Futuristic technologies are fast becoming a reality – how should your business prepare?
When talking about the future of business, too often conversations remain focused on the physical office and what specific technologies will replace legacy systems. However, the fourth industrial revolution will see work transcend these four walls and there will be an unprecedented adoption of tech such as VR and virtual assistants. That isn’t just our opinion, it’s a position discovered in recent research into the workforce of 2025.
The new generation of employees entering the workforce is already creating challenges for traditional organisations. Digitally skilled workers are in high demand but are incredibly selective about where they work. They are looking for employers that offer innovative technology and flexible working practices.
These workers are also increasingly using their own tools to improve their productivity – we are moving from BYOD (Bring Your Own Device) to BYOA (Bring Your Own Application) and the increase in browser based apps has put even greater demands on business networks.
The employee of the future is also not time-bound, and the globalisation of the workforce means organisations need to connect remote staff in different locations to cater to the output based rather than time based worker of the future.
So what effect is this having on the market? Recently, we surveyed British businesses and found that 42 percent of respondents believe that evolving work routines will see the end of the nine-to-five working culture. A further 33 percent also believe that the Monday through Friday working week will become redundant as people receive greater flexibility.
The needle is moving in terms of working practices and businesses need to think of ways to meet the specific needs of the business as well as get the most out of each employee, who may work in very different ways.
This is pressing since our survey has found that now only 3 percent of employees would describe their workplace as leading edge. Where once Britain was a beacon of innovation, now hi-spec computers, super-fast, reliable internet connectivity and cloud collaboration tools are still beyond the reach of many workers.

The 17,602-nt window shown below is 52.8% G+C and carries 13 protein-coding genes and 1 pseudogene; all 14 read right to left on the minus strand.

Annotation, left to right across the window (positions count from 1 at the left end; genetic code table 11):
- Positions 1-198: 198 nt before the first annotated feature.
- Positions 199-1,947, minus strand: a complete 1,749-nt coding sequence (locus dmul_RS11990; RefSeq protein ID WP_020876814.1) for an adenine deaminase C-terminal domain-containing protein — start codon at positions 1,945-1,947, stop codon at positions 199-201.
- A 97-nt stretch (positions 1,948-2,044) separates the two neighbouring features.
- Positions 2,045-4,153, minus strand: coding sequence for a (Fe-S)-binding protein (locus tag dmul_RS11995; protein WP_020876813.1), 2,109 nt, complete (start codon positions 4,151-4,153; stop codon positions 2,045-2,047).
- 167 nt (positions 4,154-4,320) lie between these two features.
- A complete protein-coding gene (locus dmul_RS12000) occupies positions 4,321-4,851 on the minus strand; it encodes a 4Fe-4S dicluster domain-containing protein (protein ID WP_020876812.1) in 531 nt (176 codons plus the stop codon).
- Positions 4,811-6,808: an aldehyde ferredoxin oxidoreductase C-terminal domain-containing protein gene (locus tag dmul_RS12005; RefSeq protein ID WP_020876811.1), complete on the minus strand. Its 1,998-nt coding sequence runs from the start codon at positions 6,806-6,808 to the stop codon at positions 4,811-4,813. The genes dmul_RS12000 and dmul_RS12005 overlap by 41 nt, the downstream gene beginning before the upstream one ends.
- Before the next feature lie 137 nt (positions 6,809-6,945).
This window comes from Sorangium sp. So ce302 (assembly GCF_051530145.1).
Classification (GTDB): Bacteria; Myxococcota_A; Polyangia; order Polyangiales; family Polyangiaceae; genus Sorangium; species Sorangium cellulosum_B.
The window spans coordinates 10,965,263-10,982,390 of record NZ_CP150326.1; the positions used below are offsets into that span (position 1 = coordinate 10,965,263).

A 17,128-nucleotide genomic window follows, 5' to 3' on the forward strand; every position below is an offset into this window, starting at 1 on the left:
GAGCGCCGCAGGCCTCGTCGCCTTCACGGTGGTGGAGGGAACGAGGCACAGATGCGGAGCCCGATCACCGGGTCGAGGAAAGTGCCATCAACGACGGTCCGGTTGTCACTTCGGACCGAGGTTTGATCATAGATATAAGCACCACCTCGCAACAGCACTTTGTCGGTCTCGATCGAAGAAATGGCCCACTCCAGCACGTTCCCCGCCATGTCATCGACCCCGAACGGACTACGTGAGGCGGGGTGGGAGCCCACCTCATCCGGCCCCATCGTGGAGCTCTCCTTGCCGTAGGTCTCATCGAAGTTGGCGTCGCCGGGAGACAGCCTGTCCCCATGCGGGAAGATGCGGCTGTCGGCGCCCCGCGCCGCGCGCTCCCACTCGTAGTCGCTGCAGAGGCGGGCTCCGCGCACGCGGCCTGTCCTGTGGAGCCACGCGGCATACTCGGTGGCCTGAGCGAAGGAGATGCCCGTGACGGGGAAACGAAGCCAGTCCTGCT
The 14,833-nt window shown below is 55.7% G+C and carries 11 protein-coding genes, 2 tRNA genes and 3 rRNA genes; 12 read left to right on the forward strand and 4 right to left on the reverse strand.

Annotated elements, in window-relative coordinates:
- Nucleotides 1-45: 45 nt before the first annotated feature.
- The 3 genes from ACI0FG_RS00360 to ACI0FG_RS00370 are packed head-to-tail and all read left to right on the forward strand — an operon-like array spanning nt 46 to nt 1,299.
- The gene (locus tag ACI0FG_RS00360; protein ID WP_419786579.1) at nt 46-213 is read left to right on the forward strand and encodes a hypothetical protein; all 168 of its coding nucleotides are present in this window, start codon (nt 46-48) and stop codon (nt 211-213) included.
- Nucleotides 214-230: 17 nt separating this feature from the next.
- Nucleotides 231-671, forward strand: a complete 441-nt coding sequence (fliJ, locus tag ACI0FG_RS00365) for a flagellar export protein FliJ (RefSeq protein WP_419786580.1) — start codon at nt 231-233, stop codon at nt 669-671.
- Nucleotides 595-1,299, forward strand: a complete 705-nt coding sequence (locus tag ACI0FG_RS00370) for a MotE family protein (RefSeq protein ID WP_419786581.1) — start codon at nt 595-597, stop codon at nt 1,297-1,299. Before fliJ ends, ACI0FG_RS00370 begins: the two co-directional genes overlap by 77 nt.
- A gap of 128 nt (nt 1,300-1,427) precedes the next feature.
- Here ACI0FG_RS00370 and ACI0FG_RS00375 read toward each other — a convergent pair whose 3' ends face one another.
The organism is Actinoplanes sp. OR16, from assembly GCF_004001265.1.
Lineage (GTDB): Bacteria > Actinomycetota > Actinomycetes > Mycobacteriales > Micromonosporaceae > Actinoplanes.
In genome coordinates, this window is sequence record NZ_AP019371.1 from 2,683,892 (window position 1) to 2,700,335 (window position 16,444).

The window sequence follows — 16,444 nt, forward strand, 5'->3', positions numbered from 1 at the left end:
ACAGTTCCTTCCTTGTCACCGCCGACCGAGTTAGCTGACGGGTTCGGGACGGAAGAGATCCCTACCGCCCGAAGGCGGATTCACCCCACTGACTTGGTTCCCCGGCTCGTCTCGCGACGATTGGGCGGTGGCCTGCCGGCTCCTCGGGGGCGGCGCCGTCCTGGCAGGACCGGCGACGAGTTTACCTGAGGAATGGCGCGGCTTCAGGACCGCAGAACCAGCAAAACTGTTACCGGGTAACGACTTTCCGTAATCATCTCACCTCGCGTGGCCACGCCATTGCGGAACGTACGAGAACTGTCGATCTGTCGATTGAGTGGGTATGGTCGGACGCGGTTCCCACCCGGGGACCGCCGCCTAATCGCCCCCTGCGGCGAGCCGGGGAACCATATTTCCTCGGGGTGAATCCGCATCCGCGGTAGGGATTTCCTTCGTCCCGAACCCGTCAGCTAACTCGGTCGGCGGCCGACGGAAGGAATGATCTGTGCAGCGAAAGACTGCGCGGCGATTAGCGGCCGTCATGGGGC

At home, employees benefit from gigabit speed connectivity, but at work they are being frustrated by a slow connection and outdated devices. This is preventing employees from working in the ways they are most comfortable with and inhibiting their productivity.
However, not all businesses are ignorant to this fact, demonstrated by 56 percent of decision makers saying they think that the ability to work from anywhere would improve working practices. Another 55 percent said they will prioritise enabling employees to work from anywhere, safely and securely, over the next decade. To realise this, organisations can already benefit from cloud and unified communications tools which help employees collaborate in real-time from anywhere.
Of course, the future of work will also benefit from advancements in machine learning and Artificial Intelligence (AI). Despite scepticism over AI replacing workers, our consumer survey paints a happier picture, since over a quarter of workers believe that AI and automation will impact their job positively.
A significant proportion of businesses are already looking forward to the benefits of AI, with around 1 in 5 businesses prioritising investment in machine learning and artificial intelligence over the next 10 years.
New technologies will continue to enter the workplace and the definition of the working week will continue to shift and change, but businesses need to innovate now to deliver the productivity gains of the future.
This makes for an exciting time for businesses everywhere as they’ll learn to leverage technology in unprecedented ways, unleashing productivity and creating truly innovative workforces. Tomorrow’s workforce will be more empowered and demanding than ever, and the technology we invest in today will help enable that.
Business leaders should now be prepared to embrace faster connectivity, cloud computing and even futuristic technologies such as machine learning and virtual reality to create a more cutting edge workforce.